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Your guide to starting solids


2 mins to read Apr 26, 2016

The learner eater from around six months


Foods to wait on

Do not give your baby more adult foods, such as sweetened beverages, chips or cookies, they may seem like a treat for your little one, but they will do more harm than good in the long run. 

Hold up on the sugar and salt

Some babies are being introduced to salty snacks, chips and soft drinks as young as 7 to 8 months old. These foods are inappropriate for such young children and run the risk of filling them up before they can eat other meals. This also establishes poor eating habits at a very young age that may become harder to change as time goes on.

Do not offer sweetened beverages

Sweetened drinks, including fruit juice, should not be part of the baby's diet. Moderate amounts of diluted fruit juice can be included.

Waiting on cow’s milk

The World Health Organisation recommends that infants be fed breastmilk during the first years of life. Cow's milk is not an appropriate beverage for your baby before 1 year of age. Please consult your health care professional regarding age appropriate alternatives to cow’s milk.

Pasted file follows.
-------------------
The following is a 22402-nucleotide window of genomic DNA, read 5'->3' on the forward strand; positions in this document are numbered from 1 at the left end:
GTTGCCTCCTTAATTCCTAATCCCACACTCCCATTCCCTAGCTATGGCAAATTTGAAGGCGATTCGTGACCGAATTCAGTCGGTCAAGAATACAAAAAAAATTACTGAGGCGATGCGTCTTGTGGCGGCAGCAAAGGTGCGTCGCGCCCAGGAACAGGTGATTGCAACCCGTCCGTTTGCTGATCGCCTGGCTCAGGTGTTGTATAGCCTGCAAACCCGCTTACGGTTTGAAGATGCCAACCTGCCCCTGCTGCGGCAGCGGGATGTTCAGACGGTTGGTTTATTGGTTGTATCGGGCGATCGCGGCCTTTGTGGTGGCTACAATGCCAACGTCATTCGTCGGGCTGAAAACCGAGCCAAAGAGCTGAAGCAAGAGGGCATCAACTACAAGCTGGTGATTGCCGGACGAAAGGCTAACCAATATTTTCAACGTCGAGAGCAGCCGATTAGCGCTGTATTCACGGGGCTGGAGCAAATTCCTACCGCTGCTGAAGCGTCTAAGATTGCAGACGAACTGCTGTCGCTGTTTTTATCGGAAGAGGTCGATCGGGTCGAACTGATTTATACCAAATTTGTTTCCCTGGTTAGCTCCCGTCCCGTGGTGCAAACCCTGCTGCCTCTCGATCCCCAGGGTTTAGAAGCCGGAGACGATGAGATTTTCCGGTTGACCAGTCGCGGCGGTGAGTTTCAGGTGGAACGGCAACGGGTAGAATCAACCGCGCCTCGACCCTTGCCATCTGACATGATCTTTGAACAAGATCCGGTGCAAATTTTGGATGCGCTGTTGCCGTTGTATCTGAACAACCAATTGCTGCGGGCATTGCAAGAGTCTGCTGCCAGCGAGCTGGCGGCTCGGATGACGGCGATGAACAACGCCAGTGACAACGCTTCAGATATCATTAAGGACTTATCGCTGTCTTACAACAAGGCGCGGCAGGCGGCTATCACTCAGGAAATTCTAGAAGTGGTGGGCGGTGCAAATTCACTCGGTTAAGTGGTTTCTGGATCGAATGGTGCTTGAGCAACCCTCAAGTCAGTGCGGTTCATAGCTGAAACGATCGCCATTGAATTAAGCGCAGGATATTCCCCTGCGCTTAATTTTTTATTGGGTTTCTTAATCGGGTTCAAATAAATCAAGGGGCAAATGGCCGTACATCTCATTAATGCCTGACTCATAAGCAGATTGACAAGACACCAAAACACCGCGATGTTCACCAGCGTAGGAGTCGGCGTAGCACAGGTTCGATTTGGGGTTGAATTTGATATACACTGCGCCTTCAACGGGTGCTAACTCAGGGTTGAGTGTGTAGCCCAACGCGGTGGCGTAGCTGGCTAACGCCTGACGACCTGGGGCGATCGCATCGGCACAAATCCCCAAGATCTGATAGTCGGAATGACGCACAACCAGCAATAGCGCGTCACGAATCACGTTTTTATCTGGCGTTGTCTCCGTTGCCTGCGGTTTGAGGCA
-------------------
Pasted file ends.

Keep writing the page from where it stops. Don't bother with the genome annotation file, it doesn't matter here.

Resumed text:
Consult your doctor

Talk with your healthcare professional to see which milk option is right for your child once he’s reached his 1 year old birthday.

Hold off on the honey

Honey can contain botulinum spores and cause serious health problems. Even in small amounts, honey can be dangerous for a baby younger than 12 months.  Make sure you use irradiated honey if you choose to use this after 12 months. Check the bottle or container to see if it has been irradiated.

Prevent choking

Your baby will start out with thinly pureed foods, work up to thicker textures, then move to tender pieces of food. You might think he’s ready to handle more, but avoid giving your baby foods known choking hazards for the first 3 years or more.

Some foods that may be choking hazards:

  • Raisins and whole grapes.
  • Popcorn, nuts and seeds.
  • Hot dogs, chunks of meat or poultry.
  • Spoonfuls of peanut butter.
  • Hard, raw or chunky fruits and vegetables such as whole peas, raw carrots, celery sticks or apples.
  • Gum, chewy or hard candy.